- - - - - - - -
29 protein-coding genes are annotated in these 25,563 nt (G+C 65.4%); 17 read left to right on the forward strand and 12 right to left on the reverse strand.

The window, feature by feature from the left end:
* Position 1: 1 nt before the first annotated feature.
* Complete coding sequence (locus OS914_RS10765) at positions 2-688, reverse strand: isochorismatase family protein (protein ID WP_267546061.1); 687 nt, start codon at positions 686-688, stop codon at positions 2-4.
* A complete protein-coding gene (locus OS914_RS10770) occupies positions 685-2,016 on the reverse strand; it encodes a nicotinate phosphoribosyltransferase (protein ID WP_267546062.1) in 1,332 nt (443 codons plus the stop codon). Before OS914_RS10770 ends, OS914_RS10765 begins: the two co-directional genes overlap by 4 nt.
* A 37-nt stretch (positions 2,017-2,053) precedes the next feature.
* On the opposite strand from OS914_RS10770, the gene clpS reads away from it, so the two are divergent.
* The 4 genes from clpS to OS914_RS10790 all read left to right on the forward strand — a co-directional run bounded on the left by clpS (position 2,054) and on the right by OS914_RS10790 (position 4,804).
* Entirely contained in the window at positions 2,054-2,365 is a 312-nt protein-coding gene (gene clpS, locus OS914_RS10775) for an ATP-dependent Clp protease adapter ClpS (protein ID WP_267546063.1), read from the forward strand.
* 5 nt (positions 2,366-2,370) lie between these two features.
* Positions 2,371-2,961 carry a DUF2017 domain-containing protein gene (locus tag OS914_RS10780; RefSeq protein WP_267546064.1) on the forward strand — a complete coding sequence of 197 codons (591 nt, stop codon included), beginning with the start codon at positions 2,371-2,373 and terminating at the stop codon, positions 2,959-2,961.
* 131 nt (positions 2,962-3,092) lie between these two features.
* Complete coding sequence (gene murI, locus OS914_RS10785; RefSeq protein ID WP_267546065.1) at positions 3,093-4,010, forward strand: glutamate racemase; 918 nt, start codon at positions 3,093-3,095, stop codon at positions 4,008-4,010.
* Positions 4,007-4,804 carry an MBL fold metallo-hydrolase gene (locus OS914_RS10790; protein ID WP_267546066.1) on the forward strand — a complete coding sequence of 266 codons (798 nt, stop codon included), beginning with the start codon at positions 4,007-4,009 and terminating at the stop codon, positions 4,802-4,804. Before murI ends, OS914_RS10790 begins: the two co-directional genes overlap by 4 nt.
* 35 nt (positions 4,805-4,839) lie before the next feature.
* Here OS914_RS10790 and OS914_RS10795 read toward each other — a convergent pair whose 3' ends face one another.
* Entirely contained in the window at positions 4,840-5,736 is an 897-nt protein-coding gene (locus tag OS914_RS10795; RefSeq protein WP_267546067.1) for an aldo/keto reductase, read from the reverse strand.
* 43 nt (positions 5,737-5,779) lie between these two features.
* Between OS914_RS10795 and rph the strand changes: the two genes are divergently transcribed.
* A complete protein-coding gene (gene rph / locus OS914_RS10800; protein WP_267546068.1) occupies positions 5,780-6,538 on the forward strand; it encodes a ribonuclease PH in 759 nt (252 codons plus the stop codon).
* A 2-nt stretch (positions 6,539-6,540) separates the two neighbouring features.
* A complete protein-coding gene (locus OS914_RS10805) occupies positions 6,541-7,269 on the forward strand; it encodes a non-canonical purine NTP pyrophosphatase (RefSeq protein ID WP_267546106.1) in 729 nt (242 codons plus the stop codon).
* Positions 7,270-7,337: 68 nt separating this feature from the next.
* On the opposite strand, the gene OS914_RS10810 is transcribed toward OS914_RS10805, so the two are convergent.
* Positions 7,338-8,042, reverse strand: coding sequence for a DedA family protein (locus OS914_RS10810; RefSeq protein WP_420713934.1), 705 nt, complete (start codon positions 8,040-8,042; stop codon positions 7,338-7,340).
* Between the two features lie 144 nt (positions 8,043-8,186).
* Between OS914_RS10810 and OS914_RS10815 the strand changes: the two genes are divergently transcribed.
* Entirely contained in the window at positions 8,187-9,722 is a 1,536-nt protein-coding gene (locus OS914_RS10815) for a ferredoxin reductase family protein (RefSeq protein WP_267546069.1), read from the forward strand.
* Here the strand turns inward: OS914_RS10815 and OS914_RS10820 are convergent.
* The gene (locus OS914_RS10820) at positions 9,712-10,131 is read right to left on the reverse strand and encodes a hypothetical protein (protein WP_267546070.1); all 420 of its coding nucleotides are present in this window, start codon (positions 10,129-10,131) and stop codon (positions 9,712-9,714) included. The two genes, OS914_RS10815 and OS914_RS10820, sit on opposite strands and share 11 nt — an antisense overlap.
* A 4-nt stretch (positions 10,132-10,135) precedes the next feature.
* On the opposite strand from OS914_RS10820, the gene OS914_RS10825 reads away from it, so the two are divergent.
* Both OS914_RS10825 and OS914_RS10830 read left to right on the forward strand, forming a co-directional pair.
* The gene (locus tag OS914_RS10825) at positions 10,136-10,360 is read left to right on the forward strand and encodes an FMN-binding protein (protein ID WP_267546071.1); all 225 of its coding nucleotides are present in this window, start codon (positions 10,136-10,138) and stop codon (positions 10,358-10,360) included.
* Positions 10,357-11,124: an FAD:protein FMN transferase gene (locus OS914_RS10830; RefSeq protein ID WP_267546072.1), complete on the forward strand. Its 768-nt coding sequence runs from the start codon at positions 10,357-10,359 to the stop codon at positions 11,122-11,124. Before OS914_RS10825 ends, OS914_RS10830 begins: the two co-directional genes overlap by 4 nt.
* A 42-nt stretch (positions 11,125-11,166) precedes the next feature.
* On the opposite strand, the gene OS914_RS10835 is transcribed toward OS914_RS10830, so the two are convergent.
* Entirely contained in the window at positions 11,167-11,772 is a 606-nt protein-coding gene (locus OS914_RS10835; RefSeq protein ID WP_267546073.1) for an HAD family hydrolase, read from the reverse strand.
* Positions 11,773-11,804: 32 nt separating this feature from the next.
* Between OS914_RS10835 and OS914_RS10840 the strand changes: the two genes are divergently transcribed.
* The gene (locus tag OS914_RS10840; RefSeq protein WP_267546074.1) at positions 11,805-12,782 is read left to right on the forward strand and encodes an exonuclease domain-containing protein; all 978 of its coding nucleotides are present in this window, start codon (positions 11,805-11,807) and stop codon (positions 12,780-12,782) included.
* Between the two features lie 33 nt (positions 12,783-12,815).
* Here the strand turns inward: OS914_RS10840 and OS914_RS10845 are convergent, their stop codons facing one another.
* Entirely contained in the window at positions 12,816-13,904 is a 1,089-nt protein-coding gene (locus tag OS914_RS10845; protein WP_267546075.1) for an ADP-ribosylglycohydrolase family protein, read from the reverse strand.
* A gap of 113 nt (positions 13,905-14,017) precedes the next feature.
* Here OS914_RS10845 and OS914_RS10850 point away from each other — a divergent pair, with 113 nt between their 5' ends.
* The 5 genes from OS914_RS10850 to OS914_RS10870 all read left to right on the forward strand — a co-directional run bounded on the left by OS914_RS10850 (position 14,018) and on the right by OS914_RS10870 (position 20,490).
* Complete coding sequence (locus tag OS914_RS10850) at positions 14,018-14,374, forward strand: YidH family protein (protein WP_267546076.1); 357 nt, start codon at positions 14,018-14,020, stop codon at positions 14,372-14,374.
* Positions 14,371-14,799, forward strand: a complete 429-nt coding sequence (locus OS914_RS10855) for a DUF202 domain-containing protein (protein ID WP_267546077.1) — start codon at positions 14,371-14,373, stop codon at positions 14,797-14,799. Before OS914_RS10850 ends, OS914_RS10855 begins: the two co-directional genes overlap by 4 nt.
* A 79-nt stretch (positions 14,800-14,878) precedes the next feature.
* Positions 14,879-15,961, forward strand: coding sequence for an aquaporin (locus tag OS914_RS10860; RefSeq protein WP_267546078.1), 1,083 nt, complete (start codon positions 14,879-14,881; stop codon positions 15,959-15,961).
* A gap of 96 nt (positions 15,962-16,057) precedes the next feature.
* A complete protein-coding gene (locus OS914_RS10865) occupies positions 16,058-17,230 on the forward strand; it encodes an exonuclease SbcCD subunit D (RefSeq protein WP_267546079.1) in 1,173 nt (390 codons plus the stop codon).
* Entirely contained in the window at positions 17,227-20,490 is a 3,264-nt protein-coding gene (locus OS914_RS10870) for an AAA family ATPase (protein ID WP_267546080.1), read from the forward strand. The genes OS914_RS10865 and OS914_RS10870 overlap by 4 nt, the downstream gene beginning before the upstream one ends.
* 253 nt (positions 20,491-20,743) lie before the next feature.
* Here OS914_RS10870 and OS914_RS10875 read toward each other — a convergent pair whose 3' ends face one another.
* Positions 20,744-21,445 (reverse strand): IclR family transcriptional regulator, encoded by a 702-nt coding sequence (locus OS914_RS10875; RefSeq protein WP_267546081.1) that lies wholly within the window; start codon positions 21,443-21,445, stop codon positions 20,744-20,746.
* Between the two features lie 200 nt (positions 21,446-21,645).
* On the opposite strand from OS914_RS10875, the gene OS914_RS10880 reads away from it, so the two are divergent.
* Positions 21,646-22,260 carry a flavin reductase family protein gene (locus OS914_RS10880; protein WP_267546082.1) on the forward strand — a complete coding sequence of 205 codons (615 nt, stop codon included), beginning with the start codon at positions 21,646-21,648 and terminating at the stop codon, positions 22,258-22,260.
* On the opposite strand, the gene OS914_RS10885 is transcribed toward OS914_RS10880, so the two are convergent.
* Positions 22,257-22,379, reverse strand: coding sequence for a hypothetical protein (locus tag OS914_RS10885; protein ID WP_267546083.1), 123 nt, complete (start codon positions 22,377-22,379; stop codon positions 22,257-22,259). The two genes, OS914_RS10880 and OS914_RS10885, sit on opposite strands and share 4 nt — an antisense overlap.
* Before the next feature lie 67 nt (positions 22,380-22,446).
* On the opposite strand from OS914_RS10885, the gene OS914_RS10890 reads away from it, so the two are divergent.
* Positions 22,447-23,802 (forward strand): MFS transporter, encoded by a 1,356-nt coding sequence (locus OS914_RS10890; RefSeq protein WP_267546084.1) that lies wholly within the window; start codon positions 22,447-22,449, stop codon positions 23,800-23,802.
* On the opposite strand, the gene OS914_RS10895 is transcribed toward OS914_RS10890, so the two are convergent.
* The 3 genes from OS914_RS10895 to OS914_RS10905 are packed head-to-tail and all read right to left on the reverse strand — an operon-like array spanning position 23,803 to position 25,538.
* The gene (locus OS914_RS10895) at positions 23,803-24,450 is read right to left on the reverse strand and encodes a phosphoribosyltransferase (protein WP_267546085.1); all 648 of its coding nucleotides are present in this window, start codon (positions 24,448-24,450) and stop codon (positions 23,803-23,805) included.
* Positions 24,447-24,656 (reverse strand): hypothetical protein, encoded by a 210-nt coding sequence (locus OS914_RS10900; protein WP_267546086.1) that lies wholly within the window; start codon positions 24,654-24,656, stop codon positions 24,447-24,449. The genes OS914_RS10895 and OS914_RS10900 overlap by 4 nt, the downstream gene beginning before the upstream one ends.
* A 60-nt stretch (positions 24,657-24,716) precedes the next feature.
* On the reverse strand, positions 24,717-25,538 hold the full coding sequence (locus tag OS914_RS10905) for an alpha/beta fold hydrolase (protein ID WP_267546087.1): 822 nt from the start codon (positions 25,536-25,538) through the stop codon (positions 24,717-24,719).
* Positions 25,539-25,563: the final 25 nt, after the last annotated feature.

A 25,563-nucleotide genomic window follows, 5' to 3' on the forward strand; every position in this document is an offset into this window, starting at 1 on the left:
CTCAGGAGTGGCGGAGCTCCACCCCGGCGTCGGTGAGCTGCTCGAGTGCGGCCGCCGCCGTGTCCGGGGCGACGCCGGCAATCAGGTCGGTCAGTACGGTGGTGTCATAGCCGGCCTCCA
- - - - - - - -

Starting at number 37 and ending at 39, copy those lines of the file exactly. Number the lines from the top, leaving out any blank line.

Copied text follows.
* On the opposite strand, the gene OS914_RS10835 is transcribed toward OS914_RS10830, so the two are convergent.
* Entirely contained in the window at positions 11,167-11,772 is a 606-nt protein-coding gene (locus OS914_RS10835; RefSeq protein ID WP_267546073.1) for an HAD family hydrolase, read from the reverse strand.
* Positions 11,773-11,804: 32 nt separating this feature from the next.